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  • Writer's pictureRajesh Audithyan

Detention of vehicles and seizure of goods in transit under GST - Kerala High Court's clarification

Facts of the case:

The Appellant filed the writ petitions challenging detention orders passed under the CGST Act when the scheme of the Act clearly indicated that the writ court was not to be ordinarily approached in detention cases where effective alternative remedies by way of provisional clearance, and appeal thereafter, were provided against alleged arbitrary/illegal detention orders. The goods and the vehicles were detained by the respondents on the ground that there was only one common invoice (for 22 packages) that was generated in respect of the two consignments, and when compared with the number of packages that were contained in each of the vehicles, there was a shortage of packages in both the vehicles. It was also found that the petitioner had not complied with the procedure prescribed under Rule 55 (5) of the CGST Rules while transporting goods in semi knocked down (SKD) or completely knocked down (CKD) condition or in batches or lots.


Kerala High Court explained the provision when the seizure of the goods or the vehicle can be exercised in a case where there seems a doubt of evasion in taxes. The consignee can choose to make the stipulated payments as per the notice, after which the notice would be concretized in the form of another order and the proceedings closed. But if the consignee wishes to challenge the detention/seizure, he can furnish security in the form of a bank guarantee covering the prescribed sum and get his goods/vehicle released provisionally, and then make his representation. Further, when it comes to making an appeal in the High Court, it was clearly specified that only after the consignee is given an opportunity to be heard and his objections considered can the concerned authority issue an order. If aggrieved, the consignee can approach the relevant authority under the legislation in appeal, but cannot approach the High Court at this stage. Hence, it was decided that detention and seizure of goods and vehicles is a reasonable restriction on the exercise of free trade and movement, but shouldn’t be exercised strictly only in order to prevent possible tax evasion. The Court opined that the need for strict construction of detention laws was “what is at stake is a constitutional right, fundamental or otherwise, of a citizen”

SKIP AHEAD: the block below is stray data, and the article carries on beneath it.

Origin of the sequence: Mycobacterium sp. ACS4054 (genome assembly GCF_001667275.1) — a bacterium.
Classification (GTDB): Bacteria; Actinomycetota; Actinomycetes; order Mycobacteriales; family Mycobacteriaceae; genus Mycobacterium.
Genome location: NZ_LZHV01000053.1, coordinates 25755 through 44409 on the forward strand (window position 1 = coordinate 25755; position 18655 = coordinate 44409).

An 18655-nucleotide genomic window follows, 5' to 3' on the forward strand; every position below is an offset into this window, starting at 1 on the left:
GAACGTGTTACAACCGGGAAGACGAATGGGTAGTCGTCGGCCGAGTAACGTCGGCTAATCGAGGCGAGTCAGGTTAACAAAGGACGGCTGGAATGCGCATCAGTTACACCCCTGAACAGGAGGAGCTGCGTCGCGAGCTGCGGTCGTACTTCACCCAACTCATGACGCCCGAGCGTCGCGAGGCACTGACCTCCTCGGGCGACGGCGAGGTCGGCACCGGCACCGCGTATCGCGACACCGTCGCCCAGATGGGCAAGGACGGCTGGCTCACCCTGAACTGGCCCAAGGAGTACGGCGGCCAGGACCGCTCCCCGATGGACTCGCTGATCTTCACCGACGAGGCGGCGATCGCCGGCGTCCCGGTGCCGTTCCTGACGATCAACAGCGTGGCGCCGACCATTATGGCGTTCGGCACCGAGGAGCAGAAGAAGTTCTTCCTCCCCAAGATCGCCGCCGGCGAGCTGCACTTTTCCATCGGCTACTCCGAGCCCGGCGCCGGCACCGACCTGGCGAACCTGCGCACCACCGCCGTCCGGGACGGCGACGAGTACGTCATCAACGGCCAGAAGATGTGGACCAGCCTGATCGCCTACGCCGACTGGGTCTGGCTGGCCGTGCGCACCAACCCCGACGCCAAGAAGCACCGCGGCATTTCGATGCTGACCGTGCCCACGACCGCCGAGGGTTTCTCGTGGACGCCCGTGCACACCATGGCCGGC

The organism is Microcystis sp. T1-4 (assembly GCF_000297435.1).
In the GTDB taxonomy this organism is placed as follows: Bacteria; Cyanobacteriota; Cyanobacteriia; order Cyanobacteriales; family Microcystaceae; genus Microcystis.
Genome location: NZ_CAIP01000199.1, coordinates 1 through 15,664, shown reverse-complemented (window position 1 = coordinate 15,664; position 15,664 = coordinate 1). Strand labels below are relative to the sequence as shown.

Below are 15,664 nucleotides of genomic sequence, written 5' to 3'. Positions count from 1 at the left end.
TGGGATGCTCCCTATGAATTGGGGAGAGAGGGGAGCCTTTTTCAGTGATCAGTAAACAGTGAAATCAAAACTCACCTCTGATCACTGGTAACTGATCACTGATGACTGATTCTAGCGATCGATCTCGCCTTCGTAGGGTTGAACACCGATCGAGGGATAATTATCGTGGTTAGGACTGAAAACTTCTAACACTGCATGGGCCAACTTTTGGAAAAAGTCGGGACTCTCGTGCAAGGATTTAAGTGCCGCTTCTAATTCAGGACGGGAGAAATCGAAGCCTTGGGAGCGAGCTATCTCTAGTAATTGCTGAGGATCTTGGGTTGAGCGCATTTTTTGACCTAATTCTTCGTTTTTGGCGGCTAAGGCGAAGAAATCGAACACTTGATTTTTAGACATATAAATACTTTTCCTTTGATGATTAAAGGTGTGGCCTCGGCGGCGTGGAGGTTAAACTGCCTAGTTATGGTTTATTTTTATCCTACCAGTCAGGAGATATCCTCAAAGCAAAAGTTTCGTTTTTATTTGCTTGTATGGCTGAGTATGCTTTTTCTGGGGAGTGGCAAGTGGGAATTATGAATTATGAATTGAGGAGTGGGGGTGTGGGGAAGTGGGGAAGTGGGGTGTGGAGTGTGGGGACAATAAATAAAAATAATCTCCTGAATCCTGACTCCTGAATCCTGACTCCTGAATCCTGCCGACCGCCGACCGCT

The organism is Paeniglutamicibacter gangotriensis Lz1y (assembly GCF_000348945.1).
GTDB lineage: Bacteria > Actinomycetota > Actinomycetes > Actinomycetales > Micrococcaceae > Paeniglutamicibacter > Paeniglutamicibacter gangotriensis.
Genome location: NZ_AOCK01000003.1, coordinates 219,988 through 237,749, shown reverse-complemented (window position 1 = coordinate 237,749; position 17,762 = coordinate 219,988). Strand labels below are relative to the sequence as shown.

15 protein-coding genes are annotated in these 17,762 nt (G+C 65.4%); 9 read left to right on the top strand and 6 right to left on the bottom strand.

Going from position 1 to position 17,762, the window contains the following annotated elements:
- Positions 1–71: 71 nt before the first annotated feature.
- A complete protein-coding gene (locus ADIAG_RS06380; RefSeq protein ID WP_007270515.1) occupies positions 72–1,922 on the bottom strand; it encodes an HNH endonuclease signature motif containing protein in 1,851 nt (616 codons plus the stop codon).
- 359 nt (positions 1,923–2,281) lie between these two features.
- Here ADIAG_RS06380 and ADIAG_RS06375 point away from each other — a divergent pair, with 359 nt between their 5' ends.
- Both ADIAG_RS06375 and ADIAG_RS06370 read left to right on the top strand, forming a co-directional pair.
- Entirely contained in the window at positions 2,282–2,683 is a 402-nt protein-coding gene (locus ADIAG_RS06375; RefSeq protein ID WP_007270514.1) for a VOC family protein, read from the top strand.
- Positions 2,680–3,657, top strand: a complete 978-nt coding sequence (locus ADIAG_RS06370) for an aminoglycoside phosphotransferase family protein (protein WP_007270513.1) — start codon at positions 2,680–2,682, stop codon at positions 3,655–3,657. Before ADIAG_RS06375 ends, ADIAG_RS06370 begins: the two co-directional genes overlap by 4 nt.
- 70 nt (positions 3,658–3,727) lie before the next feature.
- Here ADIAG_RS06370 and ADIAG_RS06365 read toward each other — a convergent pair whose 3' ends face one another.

M/s Podaran Foods India (P) Ltd. (Appellant) vs. State of Kerala (Respondent) Kerala High Court decided on 12.01.2021

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